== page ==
Wednesday, 3 July 2019

Supreme Warrior Ying Heung (Mega CD)

I've long theorised that the thing that killed the Mega CD was western publishers and their obsession with FMV, since the PC Engine CD, which had almost no support in the west, and had no FMV games, was a pretty big success (in Japan, at least), just by having lots of good games. Until now, though, I hadn't actually played any of the western "interactive movie" style FMV games, only the likes of Road Avenger and Strahl: the "laserdisc arcade" school of FMV games that were made up of long strings of QTEs and cool-looking 80s animation. Those games are pretty fun, if very limited.

Supreme Warrior Ying Heung is the first interactive movie I've played, and using the word "played" is an act of generosity it doesn't deserve. The story sees an evil warlord attacking a small town in sixteenth century China, demanding half of a magic mask from the local martial arts master. If he gets the mask, he'll be all-powerful and go on to rule the world. Unfortunately, the master is too old to fight the warlord, and his best student is injured. So it falls to you, a collection of disembodied limbs attatched to a movie camera to save the day.

There's some good things about this game, that I should mention before I continue with its burial, so here they are: the production values are surprisingly good, in a mid-90s American TV show kind of way, and the video quality is a lot better than most live action Mega CD games. That's about it, though. The big problem is that the developers have tried to make something a bit more sophisticated than the typical QTE festival, and it just doesn't work. This is a problem shared by one of the aforementioned laserdisc arcade games, Cobra Command (aka Thunderstorm FX), which added a fiddly, semi-functional crosshair shooting element to proceedings. Supreme Warrior manages to be go even further with the complexity, and while Cobra Command was pretty difficult to play, this game is practically impossible.

The actual game part of Supreme Warrior has you fighting the warlord's three henchmen, then, if you somehow manage to beat them, the man himself. The fights are completely live action and first person, with the henchmen punching and kicking in the direction of the camera, while you're expected to punch, kick, and block in accordance with the little prompts that appear at the edges of the screen. The problem is that the prompts sometimes don't appear, and sometimes hitting the right direction and button doesn't do anything. I made a few attempts at fighting each henchman, and I never landed more than two hits on any of them. It just doesn't work on any level: it's no fun to play, the basic mechanics don't work, and your hands and feet flying in from the edge of the screen look stupid every time.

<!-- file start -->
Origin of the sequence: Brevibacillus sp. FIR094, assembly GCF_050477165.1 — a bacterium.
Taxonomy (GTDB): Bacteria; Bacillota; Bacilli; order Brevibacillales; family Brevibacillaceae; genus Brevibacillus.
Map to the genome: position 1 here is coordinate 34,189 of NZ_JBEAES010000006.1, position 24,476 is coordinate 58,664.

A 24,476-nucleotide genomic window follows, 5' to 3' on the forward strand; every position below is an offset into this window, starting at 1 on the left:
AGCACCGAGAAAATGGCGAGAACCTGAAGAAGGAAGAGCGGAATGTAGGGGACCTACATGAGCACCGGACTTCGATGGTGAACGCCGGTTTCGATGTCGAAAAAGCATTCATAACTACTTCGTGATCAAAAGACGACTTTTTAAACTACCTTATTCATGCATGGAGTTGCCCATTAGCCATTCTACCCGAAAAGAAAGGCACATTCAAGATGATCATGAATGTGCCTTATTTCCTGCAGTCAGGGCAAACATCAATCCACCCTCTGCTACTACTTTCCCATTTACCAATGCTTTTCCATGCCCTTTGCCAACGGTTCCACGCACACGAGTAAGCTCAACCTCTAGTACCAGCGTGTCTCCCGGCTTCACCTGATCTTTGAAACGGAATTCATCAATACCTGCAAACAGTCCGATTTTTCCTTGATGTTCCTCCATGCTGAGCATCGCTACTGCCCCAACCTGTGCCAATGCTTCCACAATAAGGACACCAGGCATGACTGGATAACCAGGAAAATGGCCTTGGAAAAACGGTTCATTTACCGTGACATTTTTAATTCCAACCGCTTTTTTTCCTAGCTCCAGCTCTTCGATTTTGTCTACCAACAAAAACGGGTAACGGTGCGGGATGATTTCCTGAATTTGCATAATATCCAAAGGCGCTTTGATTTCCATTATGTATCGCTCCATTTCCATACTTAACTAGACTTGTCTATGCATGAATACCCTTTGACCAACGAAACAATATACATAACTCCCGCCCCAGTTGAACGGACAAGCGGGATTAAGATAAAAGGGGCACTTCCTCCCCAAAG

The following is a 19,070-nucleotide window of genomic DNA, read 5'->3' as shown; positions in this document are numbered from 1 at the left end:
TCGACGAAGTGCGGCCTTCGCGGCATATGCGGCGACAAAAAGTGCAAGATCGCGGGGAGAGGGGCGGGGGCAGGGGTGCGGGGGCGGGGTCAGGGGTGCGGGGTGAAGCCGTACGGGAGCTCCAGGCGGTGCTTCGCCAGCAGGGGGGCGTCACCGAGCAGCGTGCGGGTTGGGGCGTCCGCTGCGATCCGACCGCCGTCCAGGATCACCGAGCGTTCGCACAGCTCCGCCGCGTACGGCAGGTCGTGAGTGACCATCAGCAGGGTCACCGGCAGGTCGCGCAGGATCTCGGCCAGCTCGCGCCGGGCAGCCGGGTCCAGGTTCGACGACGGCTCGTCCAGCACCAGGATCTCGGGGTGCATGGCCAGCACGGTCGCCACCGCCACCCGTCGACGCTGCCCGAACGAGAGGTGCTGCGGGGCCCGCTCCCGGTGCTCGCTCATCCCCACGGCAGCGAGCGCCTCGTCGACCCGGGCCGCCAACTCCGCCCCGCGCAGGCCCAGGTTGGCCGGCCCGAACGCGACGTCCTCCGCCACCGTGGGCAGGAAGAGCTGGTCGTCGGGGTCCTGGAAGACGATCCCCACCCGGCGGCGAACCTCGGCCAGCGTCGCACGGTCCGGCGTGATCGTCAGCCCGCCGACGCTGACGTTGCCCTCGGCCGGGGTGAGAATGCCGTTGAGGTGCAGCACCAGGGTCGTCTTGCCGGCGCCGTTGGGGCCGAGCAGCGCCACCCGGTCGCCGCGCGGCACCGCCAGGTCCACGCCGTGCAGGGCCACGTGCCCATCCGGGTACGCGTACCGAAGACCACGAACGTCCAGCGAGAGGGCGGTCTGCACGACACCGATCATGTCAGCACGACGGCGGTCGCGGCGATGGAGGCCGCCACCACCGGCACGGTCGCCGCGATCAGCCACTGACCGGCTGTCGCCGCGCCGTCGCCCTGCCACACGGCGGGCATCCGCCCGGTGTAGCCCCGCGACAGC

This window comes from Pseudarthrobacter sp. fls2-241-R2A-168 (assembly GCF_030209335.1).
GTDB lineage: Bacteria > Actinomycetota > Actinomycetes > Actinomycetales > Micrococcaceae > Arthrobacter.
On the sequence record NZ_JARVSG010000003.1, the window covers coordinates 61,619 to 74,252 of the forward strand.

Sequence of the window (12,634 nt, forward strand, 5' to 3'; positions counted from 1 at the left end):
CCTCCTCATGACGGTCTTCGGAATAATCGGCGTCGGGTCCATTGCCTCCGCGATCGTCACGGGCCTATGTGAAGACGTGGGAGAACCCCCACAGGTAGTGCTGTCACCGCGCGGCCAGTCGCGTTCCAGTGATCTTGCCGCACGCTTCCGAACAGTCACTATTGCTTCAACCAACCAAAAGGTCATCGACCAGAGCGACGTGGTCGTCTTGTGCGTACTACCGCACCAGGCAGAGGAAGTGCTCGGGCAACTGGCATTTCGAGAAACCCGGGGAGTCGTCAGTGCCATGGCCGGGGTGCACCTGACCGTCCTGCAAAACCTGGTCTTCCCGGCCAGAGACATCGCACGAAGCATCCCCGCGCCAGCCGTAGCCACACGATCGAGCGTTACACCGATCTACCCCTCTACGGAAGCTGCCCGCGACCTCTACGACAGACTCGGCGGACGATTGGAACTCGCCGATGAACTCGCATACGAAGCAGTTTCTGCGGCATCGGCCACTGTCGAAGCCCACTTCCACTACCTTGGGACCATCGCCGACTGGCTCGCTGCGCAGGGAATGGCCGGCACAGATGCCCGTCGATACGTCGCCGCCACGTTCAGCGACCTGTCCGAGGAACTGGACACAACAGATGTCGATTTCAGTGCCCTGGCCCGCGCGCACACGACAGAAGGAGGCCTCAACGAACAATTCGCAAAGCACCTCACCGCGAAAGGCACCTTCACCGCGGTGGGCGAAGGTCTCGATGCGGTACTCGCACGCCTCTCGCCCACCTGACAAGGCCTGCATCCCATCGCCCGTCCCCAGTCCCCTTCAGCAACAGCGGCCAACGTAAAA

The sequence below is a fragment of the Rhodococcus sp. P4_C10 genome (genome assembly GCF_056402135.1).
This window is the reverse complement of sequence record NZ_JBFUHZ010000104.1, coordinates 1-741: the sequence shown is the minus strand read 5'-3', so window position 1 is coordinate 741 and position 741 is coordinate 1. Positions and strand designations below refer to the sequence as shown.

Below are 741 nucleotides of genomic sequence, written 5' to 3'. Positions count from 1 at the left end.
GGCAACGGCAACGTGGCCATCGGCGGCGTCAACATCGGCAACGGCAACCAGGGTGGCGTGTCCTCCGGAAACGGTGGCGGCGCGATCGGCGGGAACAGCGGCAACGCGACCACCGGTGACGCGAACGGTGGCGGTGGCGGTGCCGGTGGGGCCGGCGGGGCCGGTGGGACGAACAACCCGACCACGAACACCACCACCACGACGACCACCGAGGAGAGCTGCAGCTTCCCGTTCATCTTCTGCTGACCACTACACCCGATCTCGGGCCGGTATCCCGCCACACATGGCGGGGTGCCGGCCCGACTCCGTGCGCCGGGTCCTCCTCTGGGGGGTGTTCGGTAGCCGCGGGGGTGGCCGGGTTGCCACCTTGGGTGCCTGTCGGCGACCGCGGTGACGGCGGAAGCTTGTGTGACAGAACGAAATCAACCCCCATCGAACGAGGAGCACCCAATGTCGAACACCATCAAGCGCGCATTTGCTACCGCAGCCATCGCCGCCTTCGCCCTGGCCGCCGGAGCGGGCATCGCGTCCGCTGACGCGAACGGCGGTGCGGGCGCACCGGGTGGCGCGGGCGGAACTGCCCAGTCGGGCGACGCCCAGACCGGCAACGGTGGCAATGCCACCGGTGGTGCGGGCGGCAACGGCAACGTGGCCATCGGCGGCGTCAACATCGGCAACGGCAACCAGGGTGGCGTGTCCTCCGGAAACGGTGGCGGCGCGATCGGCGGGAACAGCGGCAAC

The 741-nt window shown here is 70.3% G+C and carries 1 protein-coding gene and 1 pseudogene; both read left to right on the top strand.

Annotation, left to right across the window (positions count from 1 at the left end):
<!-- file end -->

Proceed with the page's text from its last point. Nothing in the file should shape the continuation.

I wish I could say it was a shame that this game turned out how it did, and that the concept had so much potential, but I can't see how else they would have done it. I guess they could have made it a simple QTE game like the arcade games that had been originally released almost a decade earlier, or they could have used the movie segments as mere cutscenes to a more traditional action game, maybe with Mortal Kombat-style digitised sprites. But neither of those solutions really offers the kind of interactive movie innovation towards which Digital Pictures strove. Since no-one else has managed to make a good game from the concept in the decades since, maybe it's just not possible?